Deeba Irfan (2nd from right) during a writing retreat she curated in Kangra in the Indian state of Himachal Pradesh. [Picture provided by Deeba Irfan]
An award-winning poet, Deeba’s poetry coffee table book, ‘Charcoal Blush’ was the finalist at the 2017 Book Excellence Awards in Canada. Her latest novel, ‘355 Days’ (Crime-Legal Fiction genre), has been inspired by true events. Running a portal for aspiring writers, Deeba is the curator of writer’s retreats in places like Slovenia and in Kangra Valley, Himalayas.

Excerpts of the interview:

What does your work as a curator of writer’s retreats entail?

A dreamy, stunning and a serene location, dedicated time to immerse yourself in writing, sessions to enhance your craft and a one-to-one feedback on your writing from industry professionals. This essentially sums up the writing retreats, I curate.

Location! Location! Location. Everything else comes next, for me. So, first I finalize the location and the availability of rooms. Then, I check the availability of my guest, and then I put it all together and begin the branding for my retreat and advertise it to invite participants.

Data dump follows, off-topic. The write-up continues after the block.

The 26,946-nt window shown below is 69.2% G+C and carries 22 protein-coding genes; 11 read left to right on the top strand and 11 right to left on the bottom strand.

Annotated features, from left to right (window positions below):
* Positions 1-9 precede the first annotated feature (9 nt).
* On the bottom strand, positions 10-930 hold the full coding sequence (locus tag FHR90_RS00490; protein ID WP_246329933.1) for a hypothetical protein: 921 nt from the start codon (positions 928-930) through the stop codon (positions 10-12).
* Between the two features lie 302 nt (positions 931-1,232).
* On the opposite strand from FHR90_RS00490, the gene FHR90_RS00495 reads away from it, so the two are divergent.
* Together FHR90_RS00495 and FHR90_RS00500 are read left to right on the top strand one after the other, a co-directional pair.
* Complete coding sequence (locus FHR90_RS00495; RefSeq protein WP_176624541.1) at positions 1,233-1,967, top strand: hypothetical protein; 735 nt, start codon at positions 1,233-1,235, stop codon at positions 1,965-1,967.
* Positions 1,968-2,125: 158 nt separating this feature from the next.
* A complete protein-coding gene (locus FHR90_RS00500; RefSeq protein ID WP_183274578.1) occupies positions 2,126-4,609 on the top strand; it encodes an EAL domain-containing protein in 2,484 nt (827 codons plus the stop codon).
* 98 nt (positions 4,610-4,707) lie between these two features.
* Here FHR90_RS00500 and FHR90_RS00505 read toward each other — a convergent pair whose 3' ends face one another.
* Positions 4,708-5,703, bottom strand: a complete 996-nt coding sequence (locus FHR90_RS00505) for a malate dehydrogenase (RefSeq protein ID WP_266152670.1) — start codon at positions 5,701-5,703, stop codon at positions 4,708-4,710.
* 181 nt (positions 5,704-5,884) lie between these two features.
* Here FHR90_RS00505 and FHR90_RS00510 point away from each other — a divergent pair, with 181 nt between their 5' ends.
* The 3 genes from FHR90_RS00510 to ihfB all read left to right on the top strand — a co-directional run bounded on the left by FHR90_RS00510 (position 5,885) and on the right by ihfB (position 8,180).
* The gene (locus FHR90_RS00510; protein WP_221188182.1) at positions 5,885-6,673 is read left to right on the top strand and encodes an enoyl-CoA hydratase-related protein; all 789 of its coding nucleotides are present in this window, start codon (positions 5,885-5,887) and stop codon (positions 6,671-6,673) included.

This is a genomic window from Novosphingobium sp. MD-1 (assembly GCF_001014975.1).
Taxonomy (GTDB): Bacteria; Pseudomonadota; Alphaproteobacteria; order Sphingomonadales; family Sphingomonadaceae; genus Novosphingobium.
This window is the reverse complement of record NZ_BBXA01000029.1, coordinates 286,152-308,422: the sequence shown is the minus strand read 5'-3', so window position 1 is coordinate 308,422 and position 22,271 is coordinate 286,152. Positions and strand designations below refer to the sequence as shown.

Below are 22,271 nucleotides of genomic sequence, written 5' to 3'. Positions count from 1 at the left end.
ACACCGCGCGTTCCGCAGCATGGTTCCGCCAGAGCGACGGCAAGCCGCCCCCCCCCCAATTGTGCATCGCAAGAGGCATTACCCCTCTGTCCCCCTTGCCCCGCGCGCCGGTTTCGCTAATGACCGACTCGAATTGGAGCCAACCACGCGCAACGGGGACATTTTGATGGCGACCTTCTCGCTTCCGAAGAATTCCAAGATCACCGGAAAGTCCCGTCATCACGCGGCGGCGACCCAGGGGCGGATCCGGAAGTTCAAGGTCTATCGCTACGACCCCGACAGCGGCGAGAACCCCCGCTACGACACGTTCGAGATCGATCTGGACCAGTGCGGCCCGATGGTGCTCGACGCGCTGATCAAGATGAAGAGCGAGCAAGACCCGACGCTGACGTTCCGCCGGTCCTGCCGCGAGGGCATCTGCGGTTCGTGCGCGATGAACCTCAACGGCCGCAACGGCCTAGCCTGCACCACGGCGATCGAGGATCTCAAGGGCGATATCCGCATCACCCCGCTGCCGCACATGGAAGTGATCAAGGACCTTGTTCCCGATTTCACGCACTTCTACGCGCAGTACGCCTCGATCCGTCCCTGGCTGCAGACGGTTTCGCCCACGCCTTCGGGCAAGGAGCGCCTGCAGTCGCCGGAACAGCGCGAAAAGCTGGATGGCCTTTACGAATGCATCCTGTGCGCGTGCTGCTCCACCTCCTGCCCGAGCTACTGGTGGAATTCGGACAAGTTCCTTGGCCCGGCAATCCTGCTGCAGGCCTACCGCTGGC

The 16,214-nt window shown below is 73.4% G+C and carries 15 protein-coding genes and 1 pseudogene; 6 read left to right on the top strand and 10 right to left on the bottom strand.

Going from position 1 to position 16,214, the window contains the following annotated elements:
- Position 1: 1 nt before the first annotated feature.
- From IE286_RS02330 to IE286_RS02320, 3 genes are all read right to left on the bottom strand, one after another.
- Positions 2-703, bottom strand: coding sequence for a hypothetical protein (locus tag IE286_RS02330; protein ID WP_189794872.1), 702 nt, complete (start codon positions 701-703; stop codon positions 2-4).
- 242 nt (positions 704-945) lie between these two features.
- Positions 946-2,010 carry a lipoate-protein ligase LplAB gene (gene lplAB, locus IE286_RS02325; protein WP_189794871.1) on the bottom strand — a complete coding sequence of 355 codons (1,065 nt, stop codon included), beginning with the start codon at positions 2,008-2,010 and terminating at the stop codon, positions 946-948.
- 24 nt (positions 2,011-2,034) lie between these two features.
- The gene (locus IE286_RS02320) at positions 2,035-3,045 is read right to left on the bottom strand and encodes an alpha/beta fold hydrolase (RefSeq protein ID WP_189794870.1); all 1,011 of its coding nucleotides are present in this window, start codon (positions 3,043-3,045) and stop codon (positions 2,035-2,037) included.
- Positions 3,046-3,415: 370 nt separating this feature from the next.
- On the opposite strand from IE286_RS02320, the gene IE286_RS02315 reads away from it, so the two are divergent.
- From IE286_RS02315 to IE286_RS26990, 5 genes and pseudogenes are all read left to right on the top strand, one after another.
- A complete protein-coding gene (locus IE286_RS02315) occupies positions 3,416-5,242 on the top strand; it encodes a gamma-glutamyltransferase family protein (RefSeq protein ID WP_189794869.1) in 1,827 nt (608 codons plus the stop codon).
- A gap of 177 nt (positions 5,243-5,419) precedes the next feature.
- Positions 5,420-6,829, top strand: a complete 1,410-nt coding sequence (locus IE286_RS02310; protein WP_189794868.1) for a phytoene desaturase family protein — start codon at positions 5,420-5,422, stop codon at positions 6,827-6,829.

The first retreat I curated was in Velika Planina, Slovenia.  It is the site of one of Europe’s few surviving high mountain herdsmen’s villages where traditional Alpine herdsmen’s culture is still alive. This scenic high mountain plateau, part of the Kamnik-Savinja Alps, is famous for its breathtaking natural beauty.

The retreat was at foothills in Slovenia Eco Resort, a modern take on herdsmen wooden hut. We had trips to Velika Planina in areal cable cars. The retreat was an interaction of cultures.

Kangra Valley Writing Retreat is held every year in the Himalayas. Aspiring writers get an individual hut for three nights in the lap of Dauladhar range. From every window, the view of the majestic peaks is phenomenal. We had the Commissioning editor from Penguin as our guest and we have had registrations from the US, the UK, Middle East and India.

How useful is the retreat in the writing process? How do the aspiring writers find it?

Writing retreats are deep transformative experiences, at least for most. Writers leave behind all that distracts them from writing, like to-do lists, daily chores and other engagements of life, and concentrate on what they love to do the most: to deep dive into yourself and create.